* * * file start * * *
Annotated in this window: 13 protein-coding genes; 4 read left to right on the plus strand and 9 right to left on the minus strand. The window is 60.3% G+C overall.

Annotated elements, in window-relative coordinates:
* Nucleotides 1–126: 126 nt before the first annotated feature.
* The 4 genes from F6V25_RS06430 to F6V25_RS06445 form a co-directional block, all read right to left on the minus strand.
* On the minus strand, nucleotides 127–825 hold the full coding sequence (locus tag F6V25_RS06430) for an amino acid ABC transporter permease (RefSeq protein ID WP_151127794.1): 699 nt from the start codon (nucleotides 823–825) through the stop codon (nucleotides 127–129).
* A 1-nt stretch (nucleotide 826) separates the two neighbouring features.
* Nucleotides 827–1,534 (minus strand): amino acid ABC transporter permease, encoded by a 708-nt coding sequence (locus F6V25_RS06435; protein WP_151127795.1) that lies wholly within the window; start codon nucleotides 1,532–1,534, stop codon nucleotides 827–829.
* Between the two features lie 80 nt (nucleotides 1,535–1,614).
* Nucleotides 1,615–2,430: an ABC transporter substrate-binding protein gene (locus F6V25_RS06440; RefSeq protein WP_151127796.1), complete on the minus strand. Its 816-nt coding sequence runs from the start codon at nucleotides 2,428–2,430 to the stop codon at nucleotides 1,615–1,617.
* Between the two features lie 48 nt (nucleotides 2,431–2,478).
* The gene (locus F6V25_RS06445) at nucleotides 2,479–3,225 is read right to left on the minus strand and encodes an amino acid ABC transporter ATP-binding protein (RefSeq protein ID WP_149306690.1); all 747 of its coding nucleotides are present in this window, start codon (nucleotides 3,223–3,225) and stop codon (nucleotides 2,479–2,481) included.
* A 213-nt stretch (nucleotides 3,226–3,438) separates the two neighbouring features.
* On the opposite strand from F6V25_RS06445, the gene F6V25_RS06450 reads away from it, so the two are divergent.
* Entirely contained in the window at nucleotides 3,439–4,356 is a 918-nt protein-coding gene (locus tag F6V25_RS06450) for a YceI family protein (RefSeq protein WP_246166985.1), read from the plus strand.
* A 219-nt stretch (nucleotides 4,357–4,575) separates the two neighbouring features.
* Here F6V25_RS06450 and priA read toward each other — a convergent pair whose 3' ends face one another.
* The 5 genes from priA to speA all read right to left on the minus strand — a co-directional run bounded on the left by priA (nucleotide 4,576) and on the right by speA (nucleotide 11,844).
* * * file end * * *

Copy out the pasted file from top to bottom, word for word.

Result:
Annotated in this window: 13 protein-coding genes; 4 read left to right on the plus strand and 9 right to left on the minus strand. The window is 60.3% G+C overall.

Annotated elements, in window-relative coordinates:
* Nucleotides 1–126: 126 nt before the first annotated feature.
* The 4 genes from F6V25_RS06430 to F6V25_RS06445 form a co-directional block, all read right to left on the minus strand.
* On the minus strand, nucleotides 127–825 hold the full coding sequence (locus tag F6V25_RS06430) for an amino acid ABC transporter permease (RefSeq protein ID WP_151127794.1): 699 nt from the start codon (nucleotides 823–825) through the stop codon (nucleotides 127–129).
* A 1-nt stretch (nucleotide 826) separates the two neighbouring features.
* Nucleotides 827–1,534 (minus strand): amino acid ABC transporter permease, encoded by a 708-nt coding sequence (locus F6V25_RS06435; protein WP_151127795.1) that lies wholly within the window; start codon nucleotides 1,532–1,534, stop codon nucleotides 827–829.
* Between the two features lie 80 nt (nucleotides 1,535–1,614).
* Nucleotides 1,615–2,430: an ABC transporter substrate-binding protein gene (locus F6V25_RS06440; RefSeq protein WP_151127796.1), complete on the minus strand. Its 816-nt coding sequence runs from the start codon at nucleotides 2,428–2,430 to the stop codon at nucleotides 1,615–1,617.
* Between the two features lie 48 nt (nucleotides 2,431–2,478).
* The gene (locus F6V25_RS06445) at nucleotides 2,479–3,225 is read right to left on the minus strand and encodes an amino acid ABC transporter ATP-binding protein (RefSeq protein ID WP_149306690.1); all 747 of its coding nucleotides are present in this window, start codon (nucleotides 3,223–3,225) and stop codon (nucleotides 2,479–2,481) included.
* A 213-nt stretch (nucleotides 3,226–3,438) separates the two neighbouring features.
* On the opposite strand from F6V25_RS06445, the gene F6V25_RS06450 reads away from it, so the two are divergent.
* Entirely contained in the window at nucleotides 3,439–4,356 is a 918-nt protein-coding gene (locus tag F6V25_RS06450) for a YceI family protein (RefSeq protein WP_246166985.1), read from the plus strand.
* A 219-nt stretch (nucleotides 4,357–4,575) separates the two neighbouring features.
* Here F6V25_RS06450 and priA read toward each other — a convergent pair whose 3' ends face one another.
* The 5 genes from priA to speA all read right to left on the minus strand — a co-directional run bounded on the left by priA (nucleotide 4,576) and on the right by speA (nucleotide 11,844).